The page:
As the defense heads into what is expected to be its last day of presenting testimony, jurors will get an answer to a question that has been floating around the trial since the first day of jury selection about two weeks ago: Will Jerry Sandusky take the stand in his defense?
Defense attorney Joe Amendola hinted in his opening statement that Sandusky, a former assistant football coach at Penn State, might testify. Some media reports indicate that Sandusky will testify, even though it will probably open him up to a difficult cross-examination.
PHOTOS: Who's who in the Sandusky case
Amendola has not revealed his plans, but he has heightened the drama. When he arrived at court on Tuesday, he was asked whether his client would testify.
“Stay tuned,” the lawyer replied. “Come on, it's like a soap, you have to wait and see.”
“Is it 'Days of our Lives?'" a reporter asked.
“I think it's 'General Hospital,’" Amendola replied in an exchange caught on video.
Then, a moment later, after returning from parking his car, he quipped, “Actually it could be 'All My Children.’"
There is no legal necessity for Sandusky to testify. Indeed, there are constitutional protections if the defense decides he shouldn’t. The jury cannot infer anything, one way or the other, if he chooses to exercise his rights and not take the stand.
The defense has presented a direct case this week and has used its cross-examination of the prosecution witness to further its goal. Lawyers have tried to create doubt about the quality of the police investigation and focused on undermining the witnesses’ credibility on details. Defense lawyers have implied that the some of the accusers are acting out of greed, looking ahead to civil court cases.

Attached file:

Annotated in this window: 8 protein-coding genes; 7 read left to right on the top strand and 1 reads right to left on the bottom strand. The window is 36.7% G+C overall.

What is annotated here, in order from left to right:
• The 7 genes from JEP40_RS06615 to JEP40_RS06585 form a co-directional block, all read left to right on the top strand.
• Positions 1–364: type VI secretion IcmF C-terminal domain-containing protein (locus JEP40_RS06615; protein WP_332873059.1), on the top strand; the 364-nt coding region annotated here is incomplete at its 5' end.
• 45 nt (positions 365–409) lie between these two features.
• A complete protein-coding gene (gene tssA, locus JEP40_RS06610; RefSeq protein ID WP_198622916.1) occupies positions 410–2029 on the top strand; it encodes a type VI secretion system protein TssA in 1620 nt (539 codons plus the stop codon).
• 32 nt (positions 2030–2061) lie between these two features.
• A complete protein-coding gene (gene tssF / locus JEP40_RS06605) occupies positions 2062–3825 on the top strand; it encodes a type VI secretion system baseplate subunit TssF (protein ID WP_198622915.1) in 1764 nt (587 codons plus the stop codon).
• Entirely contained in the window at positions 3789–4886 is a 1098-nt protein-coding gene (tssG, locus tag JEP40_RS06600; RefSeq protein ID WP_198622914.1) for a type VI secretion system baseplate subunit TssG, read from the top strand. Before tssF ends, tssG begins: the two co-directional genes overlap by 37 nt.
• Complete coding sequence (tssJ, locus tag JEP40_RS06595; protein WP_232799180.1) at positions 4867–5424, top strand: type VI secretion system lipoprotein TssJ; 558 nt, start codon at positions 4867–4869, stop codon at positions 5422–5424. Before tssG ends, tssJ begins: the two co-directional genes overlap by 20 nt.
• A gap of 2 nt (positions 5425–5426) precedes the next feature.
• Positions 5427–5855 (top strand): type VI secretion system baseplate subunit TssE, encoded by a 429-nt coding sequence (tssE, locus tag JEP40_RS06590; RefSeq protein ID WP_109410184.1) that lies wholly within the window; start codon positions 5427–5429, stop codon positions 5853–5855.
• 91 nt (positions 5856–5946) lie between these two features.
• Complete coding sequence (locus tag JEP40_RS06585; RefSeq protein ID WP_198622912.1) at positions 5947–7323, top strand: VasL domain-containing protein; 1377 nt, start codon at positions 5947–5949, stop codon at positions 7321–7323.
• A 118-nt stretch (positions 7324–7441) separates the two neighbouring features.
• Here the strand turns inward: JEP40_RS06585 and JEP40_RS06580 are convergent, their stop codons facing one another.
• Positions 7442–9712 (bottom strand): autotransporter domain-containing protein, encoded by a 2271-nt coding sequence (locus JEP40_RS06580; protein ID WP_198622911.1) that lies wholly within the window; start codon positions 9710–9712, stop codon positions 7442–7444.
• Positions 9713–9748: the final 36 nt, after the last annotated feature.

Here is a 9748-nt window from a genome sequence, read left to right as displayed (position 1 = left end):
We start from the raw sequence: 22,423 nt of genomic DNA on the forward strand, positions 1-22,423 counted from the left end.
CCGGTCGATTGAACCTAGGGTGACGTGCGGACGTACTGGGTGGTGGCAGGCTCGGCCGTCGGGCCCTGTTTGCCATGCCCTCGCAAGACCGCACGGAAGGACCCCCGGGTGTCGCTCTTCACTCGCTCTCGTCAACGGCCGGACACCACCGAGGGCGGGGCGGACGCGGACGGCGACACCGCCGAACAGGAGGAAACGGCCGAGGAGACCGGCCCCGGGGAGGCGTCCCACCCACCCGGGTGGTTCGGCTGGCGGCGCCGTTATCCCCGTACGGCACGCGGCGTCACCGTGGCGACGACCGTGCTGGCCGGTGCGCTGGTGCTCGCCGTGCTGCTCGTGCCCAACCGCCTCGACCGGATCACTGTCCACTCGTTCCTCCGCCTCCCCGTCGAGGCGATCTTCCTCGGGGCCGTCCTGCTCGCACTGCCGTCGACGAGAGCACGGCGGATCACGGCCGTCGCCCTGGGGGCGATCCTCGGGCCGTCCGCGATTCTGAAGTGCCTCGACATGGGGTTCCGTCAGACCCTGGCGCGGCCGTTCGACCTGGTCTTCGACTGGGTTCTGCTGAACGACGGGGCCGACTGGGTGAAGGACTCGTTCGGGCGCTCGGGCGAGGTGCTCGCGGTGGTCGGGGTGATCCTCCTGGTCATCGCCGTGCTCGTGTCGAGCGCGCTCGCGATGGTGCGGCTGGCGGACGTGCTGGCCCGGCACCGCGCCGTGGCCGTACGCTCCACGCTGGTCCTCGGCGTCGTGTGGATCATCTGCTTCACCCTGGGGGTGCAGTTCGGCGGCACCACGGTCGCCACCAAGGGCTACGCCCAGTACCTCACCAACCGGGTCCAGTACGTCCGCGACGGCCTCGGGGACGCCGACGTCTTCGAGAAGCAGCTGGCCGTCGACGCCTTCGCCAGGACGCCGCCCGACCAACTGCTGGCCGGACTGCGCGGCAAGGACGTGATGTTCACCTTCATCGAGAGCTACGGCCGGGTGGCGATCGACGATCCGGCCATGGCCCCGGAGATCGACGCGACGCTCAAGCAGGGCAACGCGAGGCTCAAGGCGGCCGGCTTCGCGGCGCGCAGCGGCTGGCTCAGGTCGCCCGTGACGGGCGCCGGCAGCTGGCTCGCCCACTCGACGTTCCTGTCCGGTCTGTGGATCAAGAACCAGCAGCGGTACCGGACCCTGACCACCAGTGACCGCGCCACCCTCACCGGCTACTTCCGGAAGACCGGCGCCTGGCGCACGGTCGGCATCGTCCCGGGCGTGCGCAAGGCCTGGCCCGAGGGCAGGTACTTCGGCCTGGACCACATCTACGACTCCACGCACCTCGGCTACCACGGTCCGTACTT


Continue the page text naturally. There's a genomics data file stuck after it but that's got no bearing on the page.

However, in this type of case, where there is no forensic evidence, it often comes down to the accusers’ words versus the defendant’s. If Sandusky chooses to remain silent, who is speaking in his defense?
On Tuesday, Sandusky's wife, Dottie, tried to fill that role. She testified that she had never seen him act inappropriately with boys he brought to their home in State College, Penn.
Jerry Sandusky faces 51 charges of abusing 10 boys over a 15-year period.
Dottie Sandusky told her own versions of what happened in two cases where accusers said she was nearby. In addition to rebutting two stories, she said she knew several of the accusers, some well. She described some of the accusers as “clingy.”
The defense also presented an expert witness who said he had diagnosed Jerry Sandusky as having histrionic personality disorder, a condition the defense said involved overly dramatic gestures such as giving gifts and send love notes to one of the accusers.
Those actions, which the prosecution alleges are acts of a pedophile grooming victims, are just symptoms of a condition over which Jerry Sandusky has no control, according to the defense.
Jurors will soon learn whether he chooses to control the witness box.
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